On any given day in a regional Australian hospital, 44 percent of children admitted have signs of malnutrition.
In our wealthy nation, where no one starves, National Rural Health Alliance research details an epidemic of malnutrition in regional and remote areas, and it's affecting children's development for the rest of their life.
Chief executive officer Kim Webber told The Huffington Post Australia that the problem isn't that there is no food -- it's that there is the wrong kind of food available.
"A lot of Australians don't realise how hard it can be to access affordable fruit and vegetables in regional areas," Webber told HuffPost Australia.
We consider electricity and water to be vital parts of society -- we even have universal access to the Internet -- but we don't have anything like that for fresh fruit and vegetables.Kim Webber
"To get there, the supply chains are long and expensive, and the communities of 1000 or 500 people aren't big enough to have that buying power. There are no subsidies, it's all the private market so regular fruit and vegetables end up being very expensive.
"Grey nomads have a better idea of the issues, because they've driven through the areas.
"A woman in Wilcannia said she went to make her child a cake, and a tub of butter and a 2L milk cost $14."
Webber said this often results in a diet of poor quality, processed food. Early malnutrition affects all aspects of a child's life, from stunting intelligence to affecting concentration at school.
"We're setting people up for poor health and wellbeing over their whole life because we consider electricity and water to be vital parts of society -- we even have universal access to the Internet -- but we don't have anything like that for fresh fruit and vegetables."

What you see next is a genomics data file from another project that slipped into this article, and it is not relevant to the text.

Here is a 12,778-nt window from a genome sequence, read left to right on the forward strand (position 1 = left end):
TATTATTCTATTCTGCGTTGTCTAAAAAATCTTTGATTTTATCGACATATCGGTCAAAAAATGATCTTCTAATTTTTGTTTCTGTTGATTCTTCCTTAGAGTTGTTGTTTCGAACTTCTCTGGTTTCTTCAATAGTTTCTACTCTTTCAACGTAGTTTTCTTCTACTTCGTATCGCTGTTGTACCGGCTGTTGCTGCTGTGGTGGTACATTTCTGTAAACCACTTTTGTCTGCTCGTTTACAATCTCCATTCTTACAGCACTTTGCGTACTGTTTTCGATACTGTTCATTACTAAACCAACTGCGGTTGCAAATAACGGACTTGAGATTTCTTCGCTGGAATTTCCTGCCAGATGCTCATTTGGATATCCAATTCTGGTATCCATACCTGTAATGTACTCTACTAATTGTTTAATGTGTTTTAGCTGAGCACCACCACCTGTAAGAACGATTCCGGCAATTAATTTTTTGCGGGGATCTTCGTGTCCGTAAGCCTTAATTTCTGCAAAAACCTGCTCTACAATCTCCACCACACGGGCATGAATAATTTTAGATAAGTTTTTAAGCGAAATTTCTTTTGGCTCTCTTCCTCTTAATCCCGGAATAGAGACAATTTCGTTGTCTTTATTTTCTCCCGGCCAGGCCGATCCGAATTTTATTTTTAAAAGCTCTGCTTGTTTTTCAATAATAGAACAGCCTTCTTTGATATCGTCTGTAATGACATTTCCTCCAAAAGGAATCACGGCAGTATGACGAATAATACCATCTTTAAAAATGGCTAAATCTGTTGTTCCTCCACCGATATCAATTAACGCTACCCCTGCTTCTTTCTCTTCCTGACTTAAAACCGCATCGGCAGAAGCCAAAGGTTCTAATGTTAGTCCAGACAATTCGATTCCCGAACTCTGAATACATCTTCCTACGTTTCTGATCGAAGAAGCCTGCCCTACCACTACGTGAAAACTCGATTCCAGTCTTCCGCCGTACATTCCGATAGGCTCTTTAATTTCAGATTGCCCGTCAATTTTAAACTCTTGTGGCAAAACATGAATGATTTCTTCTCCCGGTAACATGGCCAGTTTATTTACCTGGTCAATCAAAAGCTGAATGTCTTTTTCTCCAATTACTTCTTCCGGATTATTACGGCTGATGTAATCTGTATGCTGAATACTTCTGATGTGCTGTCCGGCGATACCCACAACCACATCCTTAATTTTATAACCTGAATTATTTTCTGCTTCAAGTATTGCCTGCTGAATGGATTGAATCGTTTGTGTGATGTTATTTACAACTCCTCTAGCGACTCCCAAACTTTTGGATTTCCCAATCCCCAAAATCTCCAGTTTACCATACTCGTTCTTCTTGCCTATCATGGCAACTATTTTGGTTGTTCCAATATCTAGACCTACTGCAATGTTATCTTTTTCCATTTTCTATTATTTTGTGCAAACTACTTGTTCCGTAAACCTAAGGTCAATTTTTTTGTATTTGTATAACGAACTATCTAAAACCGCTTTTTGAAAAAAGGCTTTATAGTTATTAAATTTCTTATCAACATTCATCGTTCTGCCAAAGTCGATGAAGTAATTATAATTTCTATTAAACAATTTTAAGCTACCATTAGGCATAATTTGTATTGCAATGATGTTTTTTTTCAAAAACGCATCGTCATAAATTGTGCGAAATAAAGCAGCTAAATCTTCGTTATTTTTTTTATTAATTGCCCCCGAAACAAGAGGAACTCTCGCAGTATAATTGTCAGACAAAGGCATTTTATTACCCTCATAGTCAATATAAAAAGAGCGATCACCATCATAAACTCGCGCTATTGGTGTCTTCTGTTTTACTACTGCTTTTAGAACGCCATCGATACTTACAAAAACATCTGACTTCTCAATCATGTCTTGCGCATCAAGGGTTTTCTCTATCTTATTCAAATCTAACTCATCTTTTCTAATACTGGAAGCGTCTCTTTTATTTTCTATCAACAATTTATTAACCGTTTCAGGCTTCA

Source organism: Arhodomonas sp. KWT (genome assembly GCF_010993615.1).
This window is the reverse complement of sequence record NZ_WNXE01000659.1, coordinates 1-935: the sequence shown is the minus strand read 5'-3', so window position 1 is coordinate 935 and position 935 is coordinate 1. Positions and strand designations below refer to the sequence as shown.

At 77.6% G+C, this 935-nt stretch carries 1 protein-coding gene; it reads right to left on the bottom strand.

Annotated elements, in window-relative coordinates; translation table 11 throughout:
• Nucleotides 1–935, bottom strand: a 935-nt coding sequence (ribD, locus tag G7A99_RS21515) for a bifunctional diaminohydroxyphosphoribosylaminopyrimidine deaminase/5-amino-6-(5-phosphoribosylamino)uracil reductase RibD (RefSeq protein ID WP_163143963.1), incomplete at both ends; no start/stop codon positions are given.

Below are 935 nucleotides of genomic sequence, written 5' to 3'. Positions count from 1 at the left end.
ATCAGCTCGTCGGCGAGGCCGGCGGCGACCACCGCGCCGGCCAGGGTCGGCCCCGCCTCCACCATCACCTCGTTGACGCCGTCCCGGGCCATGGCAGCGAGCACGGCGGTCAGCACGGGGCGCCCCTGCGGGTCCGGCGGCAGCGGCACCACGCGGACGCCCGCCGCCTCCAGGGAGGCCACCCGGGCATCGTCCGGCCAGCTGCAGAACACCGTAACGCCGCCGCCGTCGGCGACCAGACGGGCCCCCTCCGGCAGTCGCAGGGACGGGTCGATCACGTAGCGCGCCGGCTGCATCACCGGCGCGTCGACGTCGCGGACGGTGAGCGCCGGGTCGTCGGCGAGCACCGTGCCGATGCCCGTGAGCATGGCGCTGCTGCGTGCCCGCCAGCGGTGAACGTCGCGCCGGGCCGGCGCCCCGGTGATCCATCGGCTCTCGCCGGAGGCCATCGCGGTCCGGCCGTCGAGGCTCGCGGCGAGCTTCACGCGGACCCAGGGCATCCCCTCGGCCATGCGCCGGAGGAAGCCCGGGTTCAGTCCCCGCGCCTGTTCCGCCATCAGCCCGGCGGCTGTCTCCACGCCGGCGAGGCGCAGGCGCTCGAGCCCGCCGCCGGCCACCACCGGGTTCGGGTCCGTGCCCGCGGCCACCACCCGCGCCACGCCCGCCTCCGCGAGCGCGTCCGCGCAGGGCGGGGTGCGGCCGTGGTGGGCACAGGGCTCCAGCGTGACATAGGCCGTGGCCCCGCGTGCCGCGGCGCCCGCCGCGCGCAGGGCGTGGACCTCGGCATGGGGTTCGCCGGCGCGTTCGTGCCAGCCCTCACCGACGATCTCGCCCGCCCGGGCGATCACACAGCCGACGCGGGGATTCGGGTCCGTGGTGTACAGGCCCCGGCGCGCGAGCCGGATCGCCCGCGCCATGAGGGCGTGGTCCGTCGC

University of Melbourne Chair of Indigenous Health, Kerry Arabena, is leading a program called First 1000 Days Australia project that seeks to ensure children have adequate nutrition right from before conception through to about two years of age.
We know food insecurity among pregnant women has a likely impact of lower birthrates, increased risk of birth defects, and a real risk of poor brain growth and development.Kerry Arabena
"Basically before a woman becomes pregnant, it's really critical they have access to good fresh food because their health and wellbeing secures that of their children," Arabena said.
"We know food insecurity among pregnant women has a likely impact of lower birthrates, increased risk of birth defects, and a real risk of poor brain growth and development."
"International studies show that children who are malnourished in the first year of life have impaired growth, lower IQs and poor scholastic achievement."
Webber said Australia needed to find ways to ensure all people had access to affordable, nutritious food.
"Otherwise it's a vicious cycle of disadvantage," Webber said.